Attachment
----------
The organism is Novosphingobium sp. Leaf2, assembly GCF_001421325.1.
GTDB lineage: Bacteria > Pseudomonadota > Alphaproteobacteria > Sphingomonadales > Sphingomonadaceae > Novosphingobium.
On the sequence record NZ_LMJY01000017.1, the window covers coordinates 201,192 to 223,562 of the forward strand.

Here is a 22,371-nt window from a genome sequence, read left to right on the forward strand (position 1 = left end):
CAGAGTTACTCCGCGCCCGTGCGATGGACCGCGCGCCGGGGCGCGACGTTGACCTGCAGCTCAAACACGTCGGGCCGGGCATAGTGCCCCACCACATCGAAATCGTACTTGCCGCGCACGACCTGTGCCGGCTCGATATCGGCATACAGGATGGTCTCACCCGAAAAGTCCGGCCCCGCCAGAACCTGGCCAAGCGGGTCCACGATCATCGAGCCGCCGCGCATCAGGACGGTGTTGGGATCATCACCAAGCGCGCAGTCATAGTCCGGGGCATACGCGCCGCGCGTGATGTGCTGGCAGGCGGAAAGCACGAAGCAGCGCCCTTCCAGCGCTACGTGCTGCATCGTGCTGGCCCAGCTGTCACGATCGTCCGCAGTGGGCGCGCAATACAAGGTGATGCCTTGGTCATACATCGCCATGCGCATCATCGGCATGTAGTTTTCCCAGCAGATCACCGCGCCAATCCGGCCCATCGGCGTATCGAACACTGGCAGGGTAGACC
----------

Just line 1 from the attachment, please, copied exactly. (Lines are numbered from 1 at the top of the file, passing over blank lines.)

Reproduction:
The organism is Novosphingobium sp. Leaf2, assembly GCF_001421325.1.